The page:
Real Estate

Hong Kong homes remain most unaffordable in world for 14th year: research


Hong Kong has retained its dubious distinction as the world’s most unaffordable property market for the 14th straight year, as the average home costs more than the average family earns in more than a decade and a half, according to the 2024 edition of the Demographia International Housing Affordability report.

To be exact, the average family would have to bank its entire income for 16.7 years to amass the average selling price of a home in the city. The span is down from last year’s 18.8 years and represents a further improvement from 20.8 years in pre-pandemic 2019, as home prices have declined and incomes have risen, the report said.

The ranking comes as China’s central government has given Hong Kong a clear mandate to improve housing affordability and increase home sizes, which are among the smallest in the world, the report said. Hong Kong also has the lowest home ownership rate in the study at 51 per cent, while Singapore’s is the highest at 88 per cent, the report said.

Hong Kong’s lived-in home prices climbed 271.7 per cent from 2009 to an all-time peak in September 2021, according to a government index.

The city has ranked as the world’s most unaffordable housing market since 2011 when it was first included in the think tank’s survey, which started in 2005. The 2024 edition provides ratings for the third quarter of 2023 for 94 major metropolitan areas around the world.

The years-to-purchase number Demographia uses is the so-called median multiple, a price-to-income ratio that simply divides the median home price by the median annual household income.

Sydney ranks as the second most unaffordable market, with a multiple of 13.8, followed by Vancouver at 12.3.

In April, the second month after the Hong Kong government dropped a series of cooling measures, the official price index for secondary homes inched up 0.3 per cent to 308.7, the highest since December when it stood at 311.3, according to the Rating and Valuation Department. However, prices are still down 12.8 per cent year on year, and the gauge has dropped 0.83 per cent so far this year.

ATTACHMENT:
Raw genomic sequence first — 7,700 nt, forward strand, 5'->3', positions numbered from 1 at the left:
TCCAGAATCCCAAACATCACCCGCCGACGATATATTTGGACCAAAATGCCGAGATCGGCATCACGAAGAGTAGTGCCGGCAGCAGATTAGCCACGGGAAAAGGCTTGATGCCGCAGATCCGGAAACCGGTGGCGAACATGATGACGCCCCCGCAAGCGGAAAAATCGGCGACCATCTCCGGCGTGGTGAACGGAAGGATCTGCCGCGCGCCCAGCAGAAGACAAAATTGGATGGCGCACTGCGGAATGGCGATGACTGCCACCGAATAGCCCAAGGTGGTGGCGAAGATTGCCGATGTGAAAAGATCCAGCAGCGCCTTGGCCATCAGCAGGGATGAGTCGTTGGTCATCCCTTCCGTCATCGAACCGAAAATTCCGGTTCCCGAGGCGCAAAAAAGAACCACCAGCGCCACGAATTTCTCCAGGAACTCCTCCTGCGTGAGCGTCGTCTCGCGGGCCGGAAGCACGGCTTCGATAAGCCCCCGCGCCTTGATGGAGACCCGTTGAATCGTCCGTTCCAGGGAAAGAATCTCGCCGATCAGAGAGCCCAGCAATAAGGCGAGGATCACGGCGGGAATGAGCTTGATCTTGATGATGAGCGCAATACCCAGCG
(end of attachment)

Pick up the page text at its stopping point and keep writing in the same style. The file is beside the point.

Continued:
The first-hand property market is expected to supply about 112,000 new flats in the next three to four years, according to a Housing Bureau estimate at the end of March – marking the second straight quarter where the number hit a record high.

Two major government initiatives could add substantially to Hong Kong’s housing stock.

Buildings in Shenzhen loom beyond farmland in the Lok Ma Chau area of Hong Kong, site of the future Northern Metropolis project, on October 11, 2021. Photo: Bloomberg
The Northern Metropolis, near Shenzhen, is expected to generate more than 900,000 new housing units over the next two decades, with 40 per cent slated for completion by 2032. The government told lawmakers last month the initial estimated cost of the 30,000-hectare (74,000-acre) project is HK$224 billion (US$28.7 billion).
Last month, state-owned mainland conglomerate China Merchants Shekou Group formed a partnership with Hong Kong-based New World Development to jointly develop a mixed-use project in the Northern Metropolis, with the residential component set to provide some 2,000 flats.
The other large initiative is Lantau Tomorrow Vision, a HK$624 billion plan that is expected to yield 200,000 housing units on human-created islands off Lantau Island near Hong Kong International Airport.



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